Coca Cola’s Sustainability and a Smile (They MUST Be Kidding)

by Marianne Richmond on February 27, 2008


As Mary Hunt noted in a post few weeks ago, the most effective way for companies to get their green message across is to keep the message simple, personal and viable. Show {one’s} green side in a distinctive way and be ready to back it up.According to Ad Age Coca-Cola has launched a new $10 million green campaign that “broadens the definition beyond environmentalism, centering on the concept of “sustainable well-being.”

Ad Age states that the initial executions present Coke as a corporate concerned citizen who tries to meet consumer needs and support local education and sports. An unnamed Coca Cola spokesperson is quoted as saying, “We’re thinking of well being from a mental, physical community and environmental perspective that encompasses every part of our North American business. We’re using this to talk to all of our stakeholders and show our desire to be a better partner to all of them.”

Well the message IS simple and personal enough; but when you start talking viable and prove it, the new campaign as described in Ad Age seems to fall as flat as last night’s forgotten Coke can. Now Coke is on the 2008 Global100 Most Sustainable Corporations in the World.

But Coke’s Dasani along with Pepsi’s Aquafina have had their hands slapped for promoting their respective bottles waters as something far beyond the tap water (or purified water sourced from the public water supply) that it turned out was their source. In fact both companies were forced into voluntarily labeling. A recent description of Dasani Plus described it as a vitamin enhanced flavored water beverage. Water beverage? Oh, like cheese food.

And while we are thinking about well being, do you think Diet Coke Plus with five essential vitamins and minerals and the great taste of Diet Coke is leveraging the concept of “sustainable well being” or is it just simply passive aggressive. Is this how we show our desire to be a better partner?

Coke also states in Ad Age that they were motivated to do this campaign because their customers were asking them where they stood on sustainability. Well, Coke is not alone. Consumer demand is driving both the introduction of sustainable products based upon sustainable standards as highlighted on this blog as well as a he introduction and re-labeling of many not so really sustainable products.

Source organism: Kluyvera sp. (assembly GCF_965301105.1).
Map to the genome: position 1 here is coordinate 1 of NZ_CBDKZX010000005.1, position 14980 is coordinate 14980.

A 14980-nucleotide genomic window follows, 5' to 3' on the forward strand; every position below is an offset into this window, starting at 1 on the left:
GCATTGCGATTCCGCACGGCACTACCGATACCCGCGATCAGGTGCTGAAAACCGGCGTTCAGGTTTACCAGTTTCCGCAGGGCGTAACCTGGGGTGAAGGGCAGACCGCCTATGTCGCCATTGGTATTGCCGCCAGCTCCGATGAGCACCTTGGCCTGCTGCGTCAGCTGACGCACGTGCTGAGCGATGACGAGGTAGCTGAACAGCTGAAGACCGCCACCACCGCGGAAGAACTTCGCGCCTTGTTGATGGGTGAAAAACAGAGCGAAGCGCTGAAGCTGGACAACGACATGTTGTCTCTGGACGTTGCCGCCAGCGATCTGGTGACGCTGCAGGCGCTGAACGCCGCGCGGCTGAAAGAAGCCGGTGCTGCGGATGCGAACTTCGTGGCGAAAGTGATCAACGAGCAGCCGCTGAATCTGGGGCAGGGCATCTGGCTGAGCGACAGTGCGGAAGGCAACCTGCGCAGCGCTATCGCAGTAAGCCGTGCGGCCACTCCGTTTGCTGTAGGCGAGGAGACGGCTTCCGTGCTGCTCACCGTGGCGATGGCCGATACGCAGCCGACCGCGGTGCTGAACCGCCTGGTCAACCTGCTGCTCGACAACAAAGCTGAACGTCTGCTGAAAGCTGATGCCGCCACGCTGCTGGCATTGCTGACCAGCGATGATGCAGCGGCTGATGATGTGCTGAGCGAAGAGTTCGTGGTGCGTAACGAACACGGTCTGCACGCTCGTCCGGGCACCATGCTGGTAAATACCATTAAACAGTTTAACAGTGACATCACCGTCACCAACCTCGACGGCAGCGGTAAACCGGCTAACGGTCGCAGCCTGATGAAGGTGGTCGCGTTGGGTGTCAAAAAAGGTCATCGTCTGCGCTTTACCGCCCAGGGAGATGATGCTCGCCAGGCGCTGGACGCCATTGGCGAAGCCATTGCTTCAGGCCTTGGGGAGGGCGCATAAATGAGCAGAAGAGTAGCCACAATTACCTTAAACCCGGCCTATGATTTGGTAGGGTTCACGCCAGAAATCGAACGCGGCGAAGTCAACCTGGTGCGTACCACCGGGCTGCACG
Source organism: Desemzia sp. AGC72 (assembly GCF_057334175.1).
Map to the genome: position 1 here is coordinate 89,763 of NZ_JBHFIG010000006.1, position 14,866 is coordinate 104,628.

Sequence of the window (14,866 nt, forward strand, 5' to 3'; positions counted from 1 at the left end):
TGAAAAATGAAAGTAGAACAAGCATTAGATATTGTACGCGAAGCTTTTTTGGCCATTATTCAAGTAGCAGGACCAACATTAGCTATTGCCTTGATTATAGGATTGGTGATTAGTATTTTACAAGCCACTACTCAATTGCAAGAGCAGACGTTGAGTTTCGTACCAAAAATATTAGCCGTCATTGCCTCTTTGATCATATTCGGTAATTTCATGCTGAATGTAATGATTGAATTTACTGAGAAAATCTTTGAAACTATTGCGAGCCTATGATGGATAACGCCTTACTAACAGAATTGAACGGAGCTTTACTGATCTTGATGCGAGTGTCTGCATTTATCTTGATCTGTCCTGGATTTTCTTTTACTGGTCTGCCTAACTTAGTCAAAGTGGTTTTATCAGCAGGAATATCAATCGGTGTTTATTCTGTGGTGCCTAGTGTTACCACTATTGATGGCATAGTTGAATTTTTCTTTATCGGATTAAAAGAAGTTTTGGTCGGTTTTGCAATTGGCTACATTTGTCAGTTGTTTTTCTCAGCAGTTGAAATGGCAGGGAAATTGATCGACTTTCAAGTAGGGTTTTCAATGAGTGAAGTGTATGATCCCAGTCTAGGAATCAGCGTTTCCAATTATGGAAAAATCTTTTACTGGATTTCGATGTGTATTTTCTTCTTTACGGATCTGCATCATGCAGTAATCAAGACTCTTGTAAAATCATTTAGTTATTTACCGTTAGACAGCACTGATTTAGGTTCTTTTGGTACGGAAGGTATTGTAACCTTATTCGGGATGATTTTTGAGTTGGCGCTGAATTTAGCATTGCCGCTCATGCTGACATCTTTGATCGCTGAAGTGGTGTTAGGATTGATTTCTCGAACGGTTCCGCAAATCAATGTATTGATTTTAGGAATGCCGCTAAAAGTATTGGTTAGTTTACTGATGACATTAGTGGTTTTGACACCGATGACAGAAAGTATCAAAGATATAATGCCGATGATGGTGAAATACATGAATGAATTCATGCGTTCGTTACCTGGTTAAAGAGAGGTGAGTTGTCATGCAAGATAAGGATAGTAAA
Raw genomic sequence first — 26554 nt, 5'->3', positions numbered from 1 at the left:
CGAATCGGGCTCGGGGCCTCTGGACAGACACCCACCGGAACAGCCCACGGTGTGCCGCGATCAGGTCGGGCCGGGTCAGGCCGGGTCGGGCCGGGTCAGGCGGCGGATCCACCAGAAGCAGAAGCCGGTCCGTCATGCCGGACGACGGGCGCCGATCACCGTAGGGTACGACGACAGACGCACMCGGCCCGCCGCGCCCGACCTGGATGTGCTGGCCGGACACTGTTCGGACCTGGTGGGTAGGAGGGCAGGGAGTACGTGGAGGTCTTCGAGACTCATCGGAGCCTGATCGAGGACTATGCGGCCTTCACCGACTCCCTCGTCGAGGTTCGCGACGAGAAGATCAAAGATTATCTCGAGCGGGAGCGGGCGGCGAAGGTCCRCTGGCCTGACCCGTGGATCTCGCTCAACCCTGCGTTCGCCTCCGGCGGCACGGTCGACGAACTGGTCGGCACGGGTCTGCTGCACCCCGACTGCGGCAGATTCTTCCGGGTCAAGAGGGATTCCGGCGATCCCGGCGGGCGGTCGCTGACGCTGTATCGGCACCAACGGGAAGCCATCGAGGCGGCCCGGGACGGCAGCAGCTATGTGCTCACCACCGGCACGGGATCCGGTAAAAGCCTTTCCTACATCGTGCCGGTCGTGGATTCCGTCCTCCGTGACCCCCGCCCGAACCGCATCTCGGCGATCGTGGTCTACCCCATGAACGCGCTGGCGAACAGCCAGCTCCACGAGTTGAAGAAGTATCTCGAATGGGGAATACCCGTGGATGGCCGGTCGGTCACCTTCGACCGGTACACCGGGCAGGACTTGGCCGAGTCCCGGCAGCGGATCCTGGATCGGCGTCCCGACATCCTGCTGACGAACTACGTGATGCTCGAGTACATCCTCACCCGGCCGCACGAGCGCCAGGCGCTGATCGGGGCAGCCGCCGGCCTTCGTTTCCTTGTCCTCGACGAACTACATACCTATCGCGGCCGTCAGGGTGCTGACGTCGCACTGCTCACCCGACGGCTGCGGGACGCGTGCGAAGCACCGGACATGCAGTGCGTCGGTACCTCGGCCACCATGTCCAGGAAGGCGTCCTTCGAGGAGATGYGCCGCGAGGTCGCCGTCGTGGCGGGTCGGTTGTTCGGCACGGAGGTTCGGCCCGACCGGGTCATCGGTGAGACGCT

What I think is noteworthy about this campaign in addition to the $10mm price tag is the fact that Coke’s definition of sustainable which “broadens the definition beyond environmentalism, centering on the concept of “sustainable well-being’ is not all that different than for instance the Brundtland Commission.

Bob Bailey , Chief Fund Underwriting Officer for Commericial Business at Fireman’s Fund refers to SMaRT Standards for Sustainability as being the holistic benchmark that speaks to areas of control and concern beyond the environmental impact of the product itself. Coke has a holisitc approach in a sense but the emphasis is not on the environment at all.
What is different is that Coke is highlighting their “good deeds” which are not necessarily environmental good deeds which leaves the impression that they are trying to wrap themselves in green yet divert attention from what they are really doing. They may have committed to recycle 100% of their aluminum cans but they are still filling those cans with such oxymorons as vitamin enhanced Diet Coke.

So, Coke’s green message in a way is everything but green.

(Aside, I am such a committed Coke drinker myself that when it was announced that Coke was going to be replaced by New Coke I began hording the old stuff….just to say I am not biased against them; love the stuff, no vitamins necessary but wish they would spend the $10mm walking instead of talking.)

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